I'd add one more (but I don't feel like it should be its own answer) which is to increase the threat posed by other players. A card that causes other players to draw cards durably increases the threat of aggro and combo decks. If I play a Howling Mine, eliminating me won't make the combo player un-draw their cards, so unless they can kill me before anyone else draws too many extra cards, savvy players would target the combo player first instead of me.
    – Tim C
    Commented May 21 at 23:36

I'll focus on the explicit definition of politics in that quotation:

When players can target other players in an arbitrary way that differentially affects their game states, we refer to this as politics.

One option for countering this is to is to constrain players' abilities to target other players. For example, the card Pramikon, Sky Rampart has the abilities:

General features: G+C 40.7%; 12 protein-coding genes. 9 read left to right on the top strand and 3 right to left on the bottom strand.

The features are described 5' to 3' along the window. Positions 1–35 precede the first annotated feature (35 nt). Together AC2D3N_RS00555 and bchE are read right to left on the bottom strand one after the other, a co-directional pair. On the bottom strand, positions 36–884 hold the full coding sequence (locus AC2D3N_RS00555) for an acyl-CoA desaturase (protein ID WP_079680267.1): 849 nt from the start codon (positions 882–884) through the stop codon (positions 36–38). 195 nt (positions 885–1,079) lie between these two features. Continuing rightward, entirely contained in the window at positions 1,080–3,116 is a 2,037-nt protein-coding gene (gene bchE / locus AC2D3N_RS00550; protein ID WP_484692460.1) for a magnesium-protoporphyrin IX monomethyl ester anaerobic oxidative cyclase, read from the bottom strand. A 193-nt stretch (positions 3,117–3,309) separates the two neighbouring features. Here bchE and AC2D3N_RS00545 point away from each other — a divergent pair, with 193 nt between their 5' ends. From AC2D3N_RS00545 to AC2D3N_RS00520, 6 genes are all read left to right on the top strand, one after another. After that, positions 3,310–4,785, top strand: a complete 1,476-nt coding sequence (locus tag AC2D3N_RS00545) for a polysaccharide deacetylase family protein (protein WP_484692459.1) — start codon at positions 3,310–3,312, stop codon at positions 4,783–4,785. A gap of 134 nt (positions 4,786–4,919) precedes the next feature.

As Pramikon, Sky Rampart enters the battlefield, choose left or right.

Each player may attack only the nearest opponent in the chosen direction and planeswalkers controlled by that opponent.

Attacking is one of the primary methods players have for targeting each other to try to make them lose. This card and cards like it let you control that aspect of the flow of the entire game.

More generally, you can play cards that take away other players' options for targeting you specifically. This can include cards like Blazing Archon to prevent anyone from attacking you, Leyline of Sanctity to prevent them from targeting you in the sense that the MTG rules mean it, Avacyn, Angel of Hope to prevent them from destroying any of your permanents, etc.

Even more generally, any card that lets you disrupt other players' targeting of you or each other can be a counter to politics. This can include counterspells, removal, and other things.

  • This is a great approach I didn't consider; instead of incentivizing players not to target you, just make it impossible. I still wonder if there's an approach in terms of incentives. Maybe I'll try to work out the necessary and sufficient conditions in more formal terms and ask a more specific question.